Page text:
Magazine article National Catholic Reporter

Gospel Greats Strum the Soul: Compilation, Cash Release Give Gospel Genre Its Due as Country Music's Muse

Magazine article National Catholic Reporter

Gospel Greats Strum the Soul: Compilation, Cash Release Give Gospel Genre Its Due as Country Music's Muse

Article excerpt

The Country Music Hall of Fame and Museum and New Haven Records have compiled what they believe are the 20 best country gospel tunes. This compilation, "Country's 20 Classic Gospel Songs of the Century," is dense and storied, with insightful liner notes and an impressive roster of American music pioneers.

The connection between country music and religious music runs deep--down to the roots. In its infancy in the '20s, country music was the output of Southern artists who honed their craft in and around churches and family gatherings. When they began playing gigs and radio broadcasts, the bulk of country musicians' song catalogs often consisted of hymns and gospel songs. These performers drew inspiration and musical content from the social and spiritual bedrock of their rural upbringing: the church.

The Hall of Fame and New Haven personnel, with input from country radio professionals, narrowed the list to the 20 tracks contained on this album. Many deserving pieces hit the cutting room floor, but these 20 are not too shabby. The museum's senior historian, John Rumble, said: "It wasn't really that hard to come up with great performances and great songs. The hard part was deciding which 20 we were going to present."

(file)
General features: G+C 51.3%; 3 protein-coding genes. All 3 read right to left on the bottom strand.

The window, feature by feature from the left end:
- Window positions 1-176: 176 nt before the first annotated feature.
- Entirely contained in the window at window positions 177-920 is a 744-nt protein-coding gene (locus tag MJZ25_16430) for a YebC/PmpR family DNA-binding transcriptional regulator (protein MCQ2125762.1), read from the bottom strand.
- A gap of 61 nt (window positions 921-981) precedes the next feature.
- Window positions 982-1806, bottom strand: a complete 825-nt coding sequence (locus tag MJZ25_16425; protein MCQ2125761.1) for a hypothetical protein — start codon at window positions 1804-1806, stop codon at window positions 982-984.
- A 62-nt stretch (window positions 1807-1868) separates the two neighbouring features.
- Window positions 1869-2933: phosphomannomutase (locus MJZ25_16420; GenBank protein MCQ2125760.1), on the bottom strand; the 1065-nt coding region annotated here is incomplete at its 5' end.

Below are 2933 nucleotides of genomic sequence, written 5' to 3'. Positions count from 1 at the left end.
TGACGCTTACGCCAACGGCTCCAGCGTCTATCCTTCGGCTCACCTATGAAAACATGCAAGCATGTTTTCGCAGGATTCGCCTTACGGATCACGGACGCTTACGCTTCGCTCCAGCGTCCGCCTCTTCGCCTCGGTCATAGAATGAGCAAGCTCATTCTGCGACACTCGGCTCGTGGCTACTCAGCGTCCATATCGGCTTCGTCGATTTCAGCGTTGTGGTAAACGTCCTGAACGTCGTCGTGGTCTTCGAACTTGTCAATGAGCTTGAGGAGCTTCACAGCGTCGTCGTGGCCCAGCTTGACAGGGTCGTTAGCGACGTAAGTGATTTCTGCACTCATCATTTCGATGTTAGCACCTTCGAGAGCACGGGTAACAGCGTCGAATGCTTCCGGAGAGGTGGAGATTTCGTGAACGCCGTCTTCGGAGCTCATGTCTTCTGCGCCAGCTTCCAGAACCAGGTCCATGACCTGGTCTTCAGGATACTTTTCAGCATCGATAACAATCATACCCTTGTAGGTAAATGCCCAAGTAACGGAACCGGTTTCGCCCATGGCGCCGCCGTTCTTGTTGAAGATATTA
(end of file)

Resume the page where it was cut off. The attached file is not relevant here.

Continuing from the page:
Red Foley's version of "(There'll Be) Peace in the Valley (For Me)" is reason enough to buy the record. The Carter Family's "Can the Circle Be Unbroken" and Hank Williams' "I Saw the Light" are low-fidelity gems from country's early years.

Connie Smith's vocal magic on "How Great Thou Art" is majestic, and Patsy Cline nicely understates "Life's Railway to Heaven," with accompaniment from the Jordanaires.

Country greats Willie Nelson, Merle Haggard with the ubiquitous Carter Family, Tennessee Ernie Ford, the Stanley Brothers and Dolly Parton also show up on "Country's 20 Classic Gospel Songs of the Century:"

Newer arrivals Alison Krauss and Vince Gill open the album with "I Know Who Holds Tomorrow" and "Go Rest High on That Mountain," respectively. Both numbers are stirring, but recorded only a decade ago they lack the years and notoriety of, say, Jim Reeves' "In the Garden" or the dusty charm of Foley's "Valley."

Even--gasp--rock 'n' roll crossover artists Johnny Cash and Elvis Presley are among those chosen, Cash with "Were You There (When They Crucified My Lord)," featuring the Carter Family, and Presley with the Jordanaires on the 1965 No. 3 pop hit "Crying in the Chapel." Both artists blurred the lines between gospel, rock 'n' roll and country, recording albums of all genres throughout their careers.

Earlier this year, a new Cash gospel record, "My Mother's Hymn Book," hit store shelves, featuring some of his last recorded work. …

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